Answers to questions about recording, microphones, equalization and capturing better audio:

How do I get a better sound using EQ?

Regarding the use or overuse of EQ, here are a couple of pointers that may lead you in the right direction. The use of EQ on source material not only changes the sonic characteristic of that material (makes it sound brighter, duller, punchier, harsher etc.), but also creates a sound of it's own. Each brand and type of EQ adds it's own sound, and the overuse of any one type (especially a not-so-good type) can multiply this effect over all of your tracks causing the entire mix to sound either harsh, thin, unbalanced, phase shifted and unprofessional.

If you are working in the digital domain, using a tube parametric eq with variable q (means you can adjust the bandwidth as well as the cut or boost amount around a chosen frequency), the tube circuitry can help warm up the "digital" sound quality of say a lead vocal or guitar track. There is no one perfect eq, but having a choice of the eq in a decent console coupled with maybe an outboard eq like an api or summit tube etc.. will give you more options.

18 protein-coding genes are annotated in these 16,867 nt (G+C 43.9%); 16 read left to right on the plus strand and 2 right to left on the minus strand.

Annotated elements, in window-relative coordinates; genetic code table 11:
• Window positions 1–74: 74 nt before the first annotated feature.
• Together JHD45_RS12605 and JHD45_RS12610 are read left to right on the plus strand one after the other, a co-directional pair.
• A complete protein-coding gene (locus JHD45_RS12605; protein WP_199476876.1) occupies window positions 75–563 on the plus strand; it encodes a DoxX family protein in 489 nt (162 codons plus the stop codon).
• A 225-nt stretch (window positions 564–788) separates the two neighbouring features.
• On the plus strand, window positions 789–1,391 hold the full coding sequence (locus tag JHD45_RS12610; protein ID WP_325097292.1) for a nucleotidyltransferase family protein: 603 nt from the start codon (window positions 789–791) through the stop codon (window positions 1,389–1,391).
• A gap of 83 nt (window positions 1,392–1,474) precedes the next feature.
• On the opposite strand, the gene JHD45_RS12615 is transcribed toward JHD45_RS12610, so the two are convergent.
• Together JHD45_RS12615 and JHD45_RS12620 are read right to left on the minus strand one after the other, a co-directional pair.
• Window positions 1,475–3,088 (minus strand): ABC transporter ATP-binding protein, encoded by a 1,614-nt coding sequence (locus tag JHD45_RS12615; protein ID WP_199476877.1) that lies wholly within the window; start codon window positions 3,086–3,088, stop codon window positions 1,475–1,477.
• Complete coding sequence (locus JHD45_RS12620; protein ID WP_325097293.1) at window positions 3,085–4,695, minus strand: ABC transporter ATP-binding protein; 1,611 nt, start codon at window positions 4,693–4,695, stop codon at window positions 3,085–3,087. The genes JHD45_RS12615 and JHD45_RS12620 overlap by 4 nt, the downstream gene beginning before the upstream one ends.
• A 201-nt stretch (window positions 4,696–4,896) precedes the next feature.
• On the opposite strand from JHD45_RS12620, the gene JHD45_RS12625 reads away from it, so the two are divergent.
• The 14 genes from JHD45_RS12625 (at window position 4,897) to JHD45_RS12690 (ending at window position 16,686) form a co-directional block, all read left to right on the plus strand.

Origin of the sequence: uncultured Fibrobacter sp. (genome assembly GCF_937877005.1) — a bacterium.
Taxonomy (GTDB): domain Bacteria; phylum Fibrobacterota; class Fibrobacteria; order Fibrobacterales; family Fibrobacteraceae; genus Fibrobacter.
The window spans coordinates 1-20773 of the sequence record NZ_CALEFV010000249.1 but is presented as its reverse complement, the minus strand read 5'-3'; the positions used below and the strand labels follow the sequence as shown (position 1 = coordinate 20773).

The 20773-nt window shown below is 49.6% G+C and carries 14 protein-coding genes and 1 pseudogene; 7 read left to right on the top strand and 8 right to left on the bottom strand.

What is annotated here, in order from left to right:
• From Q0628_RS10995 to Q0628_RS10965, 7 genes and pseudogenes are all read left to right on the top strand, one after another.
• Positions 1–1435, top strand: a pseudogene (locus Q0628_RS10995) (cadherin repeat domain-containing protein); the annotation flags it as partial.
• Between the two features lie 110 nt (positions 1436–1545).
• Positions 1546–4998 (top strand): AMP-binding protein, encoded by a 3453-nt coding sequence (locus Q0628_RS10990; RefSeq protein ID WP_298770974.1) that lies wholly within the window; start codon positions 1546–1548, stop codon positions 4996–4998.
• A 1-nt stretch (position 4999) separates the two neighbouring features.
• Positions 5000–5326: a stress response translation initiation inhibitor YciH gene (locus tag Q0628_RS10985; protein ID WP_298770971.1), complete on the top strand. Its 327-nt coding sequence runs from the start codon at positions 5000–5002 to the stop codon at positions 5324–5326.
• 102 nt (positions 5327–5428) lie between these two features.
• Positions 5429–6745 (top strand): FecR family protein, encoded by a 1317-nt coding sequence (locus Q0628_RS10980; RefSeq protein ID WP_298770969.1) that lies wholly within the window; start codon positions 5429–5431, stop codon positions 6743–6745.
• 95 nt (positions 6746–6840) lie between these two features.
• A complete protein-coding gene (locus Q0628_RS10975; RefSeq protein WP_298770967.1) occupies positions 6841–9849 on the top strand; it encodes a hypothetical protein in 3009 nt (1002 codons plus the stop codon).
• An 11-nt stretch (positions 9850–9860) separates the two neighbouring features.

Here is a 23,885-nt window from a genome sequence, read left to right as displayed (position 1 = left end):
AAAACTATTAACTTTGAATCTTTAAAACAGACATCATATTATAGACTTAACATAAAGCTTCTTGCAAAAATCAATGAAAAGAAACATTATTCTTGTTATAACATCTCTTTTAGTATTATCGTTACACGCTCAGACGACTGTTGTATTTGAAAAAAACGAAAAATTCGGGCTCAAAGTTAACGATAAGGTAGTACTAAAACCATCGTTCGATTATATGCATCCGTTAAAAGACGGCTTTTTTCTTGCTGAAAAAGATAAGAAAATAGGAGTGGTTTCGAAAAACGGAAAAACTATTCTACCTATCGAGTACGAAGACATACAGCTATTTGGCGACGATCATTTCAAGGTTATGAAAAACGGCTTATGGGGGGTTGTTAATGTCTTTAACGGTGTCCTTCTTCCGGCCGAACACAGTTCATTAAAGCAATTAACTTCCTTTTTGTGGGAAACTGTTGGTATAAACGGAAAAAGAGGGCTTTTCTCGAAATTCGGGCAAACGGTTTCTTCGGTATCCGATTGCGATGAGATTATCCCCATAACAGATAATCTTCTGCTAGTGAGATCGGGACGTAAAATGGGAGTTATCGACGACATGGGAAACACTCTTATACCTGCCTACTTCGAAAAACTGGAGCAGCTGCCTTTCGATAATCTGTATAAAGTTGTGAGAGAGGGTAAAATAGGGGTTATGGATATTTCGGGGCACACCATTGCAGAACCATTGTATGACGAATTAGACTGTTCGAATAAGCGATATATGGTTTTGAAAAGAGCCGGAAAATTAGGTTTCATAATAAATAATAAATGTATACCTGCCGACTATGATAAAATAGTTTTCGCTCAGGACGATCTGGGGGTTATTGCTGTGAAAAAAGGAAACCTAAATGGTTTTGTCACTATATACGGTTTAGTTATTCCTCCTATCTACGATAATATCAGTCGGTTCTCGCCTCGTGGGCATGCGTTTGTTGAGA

Sometimes not doing too much to the recorded sound can yield better results than just adding high frequencies and bass to all of the tracks. If you experiment with cutting frequencies that do not contribute to the mix, you will be better off most of the time making room for other instruments or vocals instead of just boosting everything creating an audio "fight" for the listeners attention. One more thing, it usually works better to eq a track within a group of tracks or the entire mix to better judge how the track is working with the rest of the tracks. It makes little sense to go for a killer sound on a grand piano in solo mode just to discover that it does not work with the rest of the track.

There are many good books and articles on mixing, and the more you are involved in it, the more there seems to be to it. But there is no voodoo or black magic involved, and simply using your ears (assuming you are listening over reliable monitors) and sitting there and mixing, you can achieve good results. I think the short answer to your question is, that unless you are going for an effect, try not to over use (especially over-boost) eq, and try to find ways of cutting frequencies instead to get the results you are after.